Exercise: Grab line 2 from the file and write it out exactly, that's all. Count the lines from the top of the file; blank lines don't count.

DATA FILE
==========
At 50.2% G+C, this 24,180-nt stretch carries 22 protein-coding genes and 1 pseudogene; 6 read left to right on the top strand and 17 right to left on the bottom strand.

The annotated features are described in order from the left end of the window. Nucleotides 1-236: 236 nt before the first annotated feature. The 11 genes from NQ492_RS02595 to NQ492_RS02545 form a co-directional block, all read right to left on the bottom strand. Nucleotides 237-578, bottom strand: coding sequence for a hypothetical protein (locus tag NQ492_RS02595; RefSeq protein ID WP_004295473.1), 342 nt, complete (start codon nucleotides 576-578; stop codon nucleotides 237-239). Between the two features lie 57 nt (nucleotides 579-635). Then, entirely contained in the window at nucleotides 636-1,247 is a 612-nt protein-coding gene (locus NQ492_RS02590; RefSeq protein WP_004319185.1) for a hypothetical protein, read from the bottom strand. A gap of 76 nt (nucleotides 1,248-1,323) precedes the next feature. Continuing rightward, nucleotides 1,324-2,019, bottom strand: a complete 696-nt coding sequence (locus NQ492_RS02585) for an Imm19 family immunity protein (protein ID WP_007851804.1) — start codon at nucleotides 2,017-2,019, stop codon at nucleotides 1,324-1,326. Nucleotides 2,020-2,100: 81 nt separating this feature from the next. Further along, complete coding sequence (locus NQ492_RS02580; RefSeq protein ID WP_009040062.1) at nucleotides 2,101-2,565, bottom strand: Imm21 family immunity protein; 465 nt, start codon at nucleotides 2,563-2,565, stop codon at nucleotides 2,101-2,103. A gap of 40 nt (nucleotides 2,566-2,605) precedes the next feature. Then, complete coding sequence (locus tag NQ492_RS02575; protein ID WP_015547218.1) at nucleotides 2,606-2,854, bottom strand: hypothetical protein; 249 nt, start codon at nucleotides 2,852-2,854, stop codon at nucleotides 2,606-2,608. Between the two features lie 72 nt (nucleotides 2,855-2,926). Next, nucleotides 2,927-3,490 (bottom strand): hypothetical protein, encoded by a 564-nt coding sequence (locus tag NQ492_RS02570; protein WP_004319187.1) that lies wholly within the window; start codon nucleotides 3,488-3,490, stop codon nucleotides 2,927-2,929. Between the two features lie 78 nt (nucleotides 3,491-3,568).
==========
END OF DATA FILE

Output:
The annotated features are described in order from the left end of the window. Nucleotides 1-236: 236 nt before the first annotated feature. The 11 genes from NQ492_RS02595 to NQ492_RS02545 form a co-directional block, all read right to left on the bottom strand. Nucleotides 237-578, bottom strand: coding sequence for a hypothetical protein (locus tag NQ492_RS02595; RefSeq protein ID WP_004295473.1), 342 nt, complete (start codon nucleotides 576-578; stop codon nucleotides 237-239). Between the two features lie 57 nt (nucleotides 579-635). Then, entirely contained in the window at nucleotides 636-1,247 is a 612-nt protein-coding gene (locus NQ492_RS02590; RefSeq protein WP_004319185.1) for a hypothetical protein, read from the bottom strand. A gap of 76 nt (nucleotides 1,248-1,323) precedes the next feature. Continuing rightward, nucleotides 1,324-2,019, bottom strand: a complete 696-nt coding sequence (locus NQ492_RS02585) for an Imm19 family immunity protein (protein ID WP_007851804.1) — start codon at nucleotides 2,017-2,019, stop codon at nucleotides 1,324-1,326. Nucleotides 2,020-2,100: 81 nt separating this feature from the next. Further along, complete coding sequence (locus NQ492_RS02580; RefSeq protein ID WP_009040062.1) at nucleotides 2,101-2,565, bottom strand: Imm21 family immunity protein; 465 nt, start codon at nucleotides 2,563-2,565, stop codon at nucleotides 2,101-2,103. A gap of 40 nt (nucleotides 2,566-2,605) precedes the next feature. Then, complete coding sequence (locus tag NQ492_RS02575; protein ID WP_015547218.1) at nucleotides 2,606-2,854, bottom strand: hypothetical protein; 249 nt, start codon at nucleotides 2,852-2,854, stop codon at nucleotides 2,606-2,608. Between the two features lie 72 nt (nucleotides 2,855-2,926). Next, nucleotides 2,927-3,490 (bottom strand): hypothetical protein, encoded by a 564-nt coding sequence (locus tag NQ492_RS02570; protein WP_004319187.1) that lies wholly within the window; start codon nucleotides 3,488-3,490, stop codon nucleotides 2,927-2,929. Between the two features lie 78 nt (nucleotides 3,491-3,568).